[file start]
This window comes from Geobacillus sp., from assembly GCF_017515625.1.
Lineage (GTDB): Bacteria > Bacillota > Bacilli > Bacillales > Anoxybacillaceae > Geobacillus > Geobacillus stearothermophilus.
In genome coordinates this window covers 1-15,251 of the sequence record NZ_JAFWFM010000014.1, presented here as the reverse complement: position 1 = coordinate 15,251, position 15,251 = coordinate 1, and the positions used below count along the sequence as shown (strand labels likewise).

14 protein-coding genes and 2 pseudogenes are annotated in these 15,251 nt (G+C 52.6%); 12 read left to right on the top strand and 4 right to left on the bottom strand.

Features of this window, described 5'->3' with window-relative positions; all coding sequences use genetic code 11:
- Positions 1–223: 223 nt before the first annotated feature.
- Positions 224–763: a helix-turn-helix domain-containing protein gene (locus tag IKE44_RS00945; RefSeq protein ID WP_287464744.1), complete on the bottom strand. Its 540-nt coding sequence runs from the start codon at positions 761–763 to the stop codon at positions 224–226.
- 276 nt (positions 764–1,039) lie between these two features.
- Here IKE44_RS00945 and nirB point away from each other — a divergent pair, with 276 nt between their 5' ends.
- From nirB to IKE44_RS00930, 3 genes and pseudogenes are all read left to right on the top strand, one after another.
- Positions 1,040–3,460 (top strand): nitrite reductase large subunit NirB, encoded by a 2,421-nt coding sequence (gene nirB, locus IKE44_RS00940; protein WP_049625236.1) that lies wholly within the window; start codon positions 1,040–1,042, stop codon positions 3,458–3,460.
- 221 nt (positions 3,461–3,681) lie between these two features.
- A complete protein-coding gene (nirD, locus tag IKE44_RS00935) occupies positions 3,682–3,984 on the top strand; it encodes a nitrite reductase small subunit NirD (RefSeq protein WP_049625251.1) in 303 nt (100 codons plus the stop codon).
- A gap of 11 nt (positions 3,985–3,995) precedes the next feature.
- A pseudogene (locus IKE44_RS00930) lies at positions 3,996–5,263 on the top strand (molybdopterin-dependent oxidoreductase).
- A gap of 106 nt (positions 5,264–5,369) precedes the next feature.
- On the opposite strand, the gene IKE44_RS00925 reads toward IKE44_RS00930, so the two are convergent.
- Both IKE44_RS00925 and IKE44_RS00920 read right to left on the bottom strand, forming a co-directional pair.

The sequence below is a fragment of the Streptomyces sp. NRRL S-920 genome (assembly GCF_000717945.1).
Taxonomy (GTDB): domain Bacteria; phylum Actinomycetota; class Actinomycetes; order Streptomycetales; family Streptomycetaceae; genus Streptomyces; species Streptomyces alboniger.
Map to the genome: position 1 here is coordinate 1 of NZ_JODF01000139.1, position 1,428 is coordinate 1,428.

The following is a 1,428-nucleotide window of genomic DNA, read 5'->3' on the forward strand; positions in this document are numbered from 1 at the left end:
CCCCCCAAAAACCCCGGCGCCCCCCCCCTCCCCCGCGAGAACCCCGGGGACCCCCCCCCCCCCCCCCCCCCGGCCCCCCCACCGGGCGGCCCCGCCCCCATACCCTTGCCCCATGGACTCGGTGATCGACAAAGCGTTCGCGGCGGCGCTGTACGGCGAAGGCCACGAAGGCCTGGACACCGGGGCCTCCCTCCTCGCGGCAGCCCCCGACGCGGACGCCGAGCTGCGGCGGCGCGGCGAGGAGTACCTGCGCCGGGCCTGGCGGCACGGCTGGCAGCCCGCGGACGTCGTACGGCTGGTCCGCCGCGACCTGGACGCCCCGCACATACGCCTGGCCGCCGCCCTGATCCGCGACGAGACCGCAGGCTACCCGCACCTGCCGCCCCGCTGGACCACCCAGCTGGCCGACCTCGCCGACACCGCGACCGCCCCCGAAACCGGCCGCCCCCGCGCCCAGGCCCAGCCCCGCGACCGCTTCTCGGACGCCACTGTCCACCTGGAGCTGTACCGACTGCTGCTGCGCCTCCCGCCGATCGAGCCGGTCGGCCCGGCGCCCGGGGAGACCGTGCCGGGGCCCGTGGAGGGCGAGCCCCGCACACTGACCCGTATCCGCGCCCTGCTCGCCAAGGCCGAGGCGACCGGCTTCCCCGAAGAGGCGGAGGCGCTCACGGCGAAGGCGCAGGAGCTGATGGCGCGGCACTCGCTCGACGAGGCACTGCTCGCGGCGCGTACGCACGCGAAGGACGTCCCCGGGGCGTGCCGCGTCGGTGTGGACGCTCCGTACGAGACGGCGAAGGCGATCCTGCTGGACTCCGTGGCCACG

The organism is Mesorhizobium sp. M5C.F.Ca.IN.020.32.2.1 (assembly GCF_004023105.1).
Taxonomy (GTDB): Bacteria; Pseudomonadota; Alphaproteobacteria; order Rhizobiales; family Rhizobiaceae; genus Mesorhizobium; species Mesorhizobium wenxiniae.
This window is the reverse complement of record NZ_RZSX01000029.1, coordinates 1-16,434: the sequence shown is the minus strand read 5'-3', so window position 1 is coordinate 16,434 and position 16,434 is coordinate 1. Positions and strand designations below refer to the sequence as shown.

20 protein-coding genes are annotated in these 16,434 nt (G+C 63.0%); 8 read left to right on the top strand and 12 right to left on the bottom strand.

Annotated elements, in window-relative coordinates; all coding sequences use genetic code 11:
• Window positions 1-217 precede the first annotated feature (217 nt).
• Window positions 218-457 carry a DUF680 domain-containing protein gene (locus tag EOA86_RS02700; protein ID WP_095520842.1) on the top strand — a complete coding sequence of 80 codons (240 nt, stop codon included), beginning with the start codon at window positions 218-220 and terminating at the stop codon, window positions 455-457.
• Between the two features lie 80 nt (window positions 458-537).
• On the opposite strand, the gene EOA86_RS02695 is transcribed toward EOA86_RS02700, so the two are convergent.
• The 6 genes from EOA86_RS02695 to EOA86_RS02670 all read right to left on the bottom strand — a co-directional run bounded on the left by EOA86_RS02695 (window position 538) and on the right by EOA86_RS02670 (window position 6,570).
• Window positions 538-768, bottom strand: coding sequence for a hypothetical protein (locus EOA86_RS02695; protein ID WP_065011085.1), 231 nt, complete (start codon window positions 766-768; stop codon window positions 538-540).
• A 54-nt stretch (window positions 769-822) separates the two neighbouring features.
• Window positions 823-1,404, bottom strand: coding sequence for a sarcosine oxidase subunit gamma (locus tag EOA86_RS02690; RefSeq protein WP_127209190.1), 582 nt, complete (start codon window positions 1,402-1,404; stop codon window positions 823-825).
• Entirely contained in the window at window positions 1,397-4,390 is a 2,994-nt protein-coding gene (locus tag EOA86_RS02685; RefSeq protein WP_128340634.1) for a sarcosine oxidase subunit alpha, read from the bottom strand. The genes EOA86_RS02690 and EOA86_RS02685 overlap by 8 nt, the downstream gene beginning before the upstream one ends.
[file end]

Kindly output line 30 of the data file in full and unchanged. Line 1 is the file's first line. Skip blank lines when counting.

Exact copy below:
• Window positions 218-457 carry a DUF680 domain-containing protein gene (locus tag EOA86_RS02700; protein ID WP_095520842.1) on the top strand — a complete coding sequence of 80 codons (240 nt, stop codon included), beginning with the start codon at window positions 218-220 and terminating at the stop codon, window positions 455-457.